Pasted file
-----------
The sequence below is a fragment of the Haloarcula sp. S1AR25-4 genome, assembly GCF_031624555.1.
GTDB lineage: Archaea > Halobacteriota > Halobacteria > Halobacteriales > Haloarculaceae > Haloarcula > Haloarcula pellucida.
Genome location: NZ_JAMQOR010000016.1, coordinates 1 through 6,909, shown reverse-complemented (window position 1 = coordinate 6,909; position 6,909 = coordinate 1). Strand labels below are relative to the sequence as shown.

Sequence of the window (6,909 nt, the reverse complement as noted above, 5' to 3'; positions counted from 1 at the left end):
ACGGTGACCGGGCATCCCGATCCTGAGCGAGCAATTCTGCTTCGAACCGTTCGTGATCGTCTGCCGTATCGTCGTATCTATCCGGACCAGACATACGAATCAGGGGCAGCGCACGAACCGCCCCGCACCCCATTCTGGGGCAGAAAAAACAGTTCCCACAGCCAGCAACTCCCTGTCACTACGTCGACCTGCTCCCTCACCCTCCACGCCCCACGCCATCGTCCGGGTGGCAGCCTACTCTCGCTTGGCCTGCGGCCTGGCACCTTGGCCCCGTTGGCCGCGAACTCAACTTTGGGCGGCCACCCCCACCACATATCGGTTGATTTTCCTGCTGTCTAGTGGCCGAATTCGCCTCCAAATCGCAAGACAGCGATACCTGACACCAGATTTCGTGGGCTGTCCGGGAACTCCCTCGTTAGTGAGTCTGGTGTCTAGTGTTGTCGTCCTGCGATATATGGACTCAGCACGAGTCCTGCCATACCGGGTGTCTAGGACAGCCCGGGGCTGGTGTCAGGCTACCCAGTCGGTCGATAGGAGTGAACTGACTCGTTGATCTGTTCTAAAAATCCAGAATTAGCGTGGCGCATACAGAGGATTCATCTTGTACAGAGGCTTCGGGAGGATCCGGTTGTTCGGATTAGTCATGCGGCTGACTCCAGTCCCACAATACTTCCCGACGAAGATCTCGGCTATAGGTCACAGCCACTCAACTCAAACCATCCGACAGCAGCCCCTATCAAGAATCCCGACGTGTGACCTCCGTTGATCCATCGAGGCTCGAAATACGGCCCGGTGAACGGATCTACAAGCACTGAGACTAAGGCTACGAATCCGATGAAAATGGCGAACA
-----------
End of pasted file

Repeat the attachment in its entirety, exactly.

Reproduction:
The sequence below is a fragment of the Haloarcula sp. S1AR25-4 genome, assembly GCF_031624555.1.
GTDB lineage: Archaea > Halobacteriota > Halobacteria > Halobacteriales > Haloarculaceae > Haloarcula > Haloarcula pellucida.
Genome location: NZ_JAMQOR010000016.1, coordinates 1 through 6,909, shown reverse-complemented (window position 1 = coordinate 6,909; position 6,909 = coordinate 1). Strand labels below are relative to the sequence as shown.

Sequence of the window (6,909 nt, the reverse complement as noted above, 5' to 3'; positions counted from 1 at the left end):
ACGGTGACCGGGCATCCCGATCCTGAGCGAGCAATTCTGCTTCGAACCGTTCGTGATCGTCTGCCGTATCGTCGTATCTATCCGGACCAGACATACGAATCAGGGGCAGCGCACGAACCGCCCCGCACCCCATTCTGGGGCAGAAAAAACAGTTCCCACAGCCAGCAACTCCCTGTCACTACGTCGACCTGCTCCCTCACCCTCCACGCCCCACGCCATCGTCCGGGTGGCAGCCTACTCTCGCTTGGCCTGCGGCCTGGCACCTTGGCCCCGTTGGCCGCGAACTCAACTTTGGGCGGCCACCCCCACCACATATCGGTTGATTTTCCTGCTGTCTAGTGGCCGAATTCGCCTCCAAATCGCAAGACAGCGATACCTGACACCAGATTTCGTGGGCTGTCCGGGAACTCCCTCGTTAGTGAGTCTGGTGTCTAGTGTTGTCGTCCTGCGATATATGGACTCAGCACGAGTCCTGCCATACCGGGTGTCTAGGACAGCCCGGGGCTGGTGTCAGGCTACCCAGTCGGTCGATAGGAGTGAACTGACTCGTTGATCTGTTCTAAAAATCCAGAATTAGCGTGGCGCATACAGAGGATTCATCTTGTACAGAGGCTTCGGGAGGATCCGGTTGTTCGGATTAGTCATGCGGCTGACTCCAGTCCCACAATACTTCCCGACGAAGATCTCGGCTATAGGTCACAGCCACTCAACTCAAACCATCCGACAGCAGCCCCTATCAAGAATCCCGACGTGTGACCTCCGTTGATCCATCGAGGCTCGAAATACGGCCCGGTGAACGGATCTACAAGCACTGAGACTAAGGCTACGAATCCGATGAAAATGGCGAACA